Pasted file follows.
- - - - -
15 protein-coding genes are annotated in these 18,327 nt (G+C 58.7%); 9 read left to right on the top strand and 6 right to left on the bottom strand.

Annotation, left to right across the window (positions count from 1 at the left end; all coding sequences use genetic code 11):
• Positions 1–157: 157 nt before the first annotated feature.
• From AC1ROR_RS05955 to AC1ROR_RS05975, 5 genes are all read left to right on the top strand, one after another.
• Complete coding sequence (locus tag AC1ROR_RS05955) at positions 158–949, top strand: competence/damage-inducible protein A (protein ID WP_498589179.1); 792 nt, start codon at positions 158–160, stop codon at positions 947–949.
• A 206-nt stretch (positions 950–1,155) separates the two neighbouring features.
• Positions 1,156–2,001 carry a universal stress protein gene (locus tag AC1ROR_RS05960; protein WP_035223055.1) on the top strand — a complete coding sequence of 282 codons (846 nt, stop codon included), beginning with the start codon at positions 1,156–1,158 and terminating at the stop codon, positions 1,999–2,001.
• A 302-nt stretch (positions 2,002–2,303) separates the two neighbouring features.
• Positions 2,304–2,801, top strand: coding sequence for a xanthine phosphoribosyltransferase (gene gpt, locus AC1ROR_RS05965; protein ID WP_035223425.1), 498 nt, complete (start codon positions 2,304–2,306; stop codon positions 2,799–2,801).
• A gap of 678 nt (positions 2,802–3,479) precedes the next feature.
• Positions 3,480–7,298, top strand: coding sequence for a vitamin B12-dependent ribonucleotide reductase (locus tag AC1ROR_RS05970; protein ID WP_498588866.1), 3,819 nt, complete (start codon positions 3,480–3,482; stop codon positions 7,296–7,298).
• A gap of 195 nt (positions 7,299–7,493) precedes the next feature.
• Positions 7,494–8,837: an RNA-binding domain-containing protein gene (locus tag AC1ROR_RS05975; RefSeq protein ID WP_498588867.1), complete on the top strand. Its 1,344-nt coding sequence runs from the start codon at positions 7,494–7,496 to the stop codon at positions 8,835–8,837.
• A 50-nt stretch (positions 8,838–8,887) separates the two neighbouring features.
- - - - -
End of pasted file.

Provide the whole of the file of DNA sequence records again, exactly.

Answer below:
15 protein-coding genes are annotated in these 18,327 nt (G+C 58.7%); 9 read left to right on the top strand and 6 right to left on the bottom strand.

Annotation, left to right across the window (positions count from 1 at the left end; all coding sequences use genetic code 11):
• Positions 1–157: 157 nt before the first annotated feature.
• From AC1ROR_RS05955 to AC1ROR_RS05975, 5 genes are all read left to right on the top strand, one after another.
• Complete coding sequence (locus tag AC1ROR_RS05955) at positions 158–949, top strand: competence/damage-inducible protein A (protein ID WP_498589179.1); 792 nt, start codon at positions 158–160, stop codon at positions 947–949.
• A 206-nt stretch (positions 950–1,155) separates the two neighbouring features.
• Positions 1,156–2,001 carry a universal stress protein gene (locus tag AC1ROR_RS05960; protein WP_035223055.1) on the top strand — a complete coding sequence of 282 codons (846 nt, stop codon included), beginning with the start codon at positions 1,156–1,158 and terminating at the stop codon, positions 1,999–2,001.
• A 302-nt stretch (positions 2,002–2,303) separates the two neighbouring features.
• Positions 2,304–2,801, top strand: coding sequence for a xanthine phosphoribosyltransferase (gene gpt, locus AC1ROR_RS05965; protein ID WP_035223425.1), 498 nt, complete (start codon positions 2,304–2,306; stop codon positions 2,799–2,801).
• A gap of 678 nt (positions 2,802–3,479) precedes the next feature.
• Positions 3,480–7,298, top strand: coding sequence for a vitamin B12-dependent ribonucleotide reductase (locus tag AC1ROR_RS05970; protein ID WP_498588866.1), 3,819 nt, complete (start codon positions 3,480–3,482; stop codon positions 7,296–7,298).
• A gap of 195 nt (positions 7,299–7,493) precedes the next feature.
• Positions 7,494–8,837: an RNA-binding domain-containing protein gene (locus tag AC1ROR_RS05975; RefSeq protein ID WP_498588867.1), complete on the top strand. Its 1,344-nt coding sequence runs from the start codon at positions 7,494–7,496 to the stop codon at positions 8,835–8,837.
• A 50-nt stretch (positions 8,838–8,887) separates the two neighbouring features.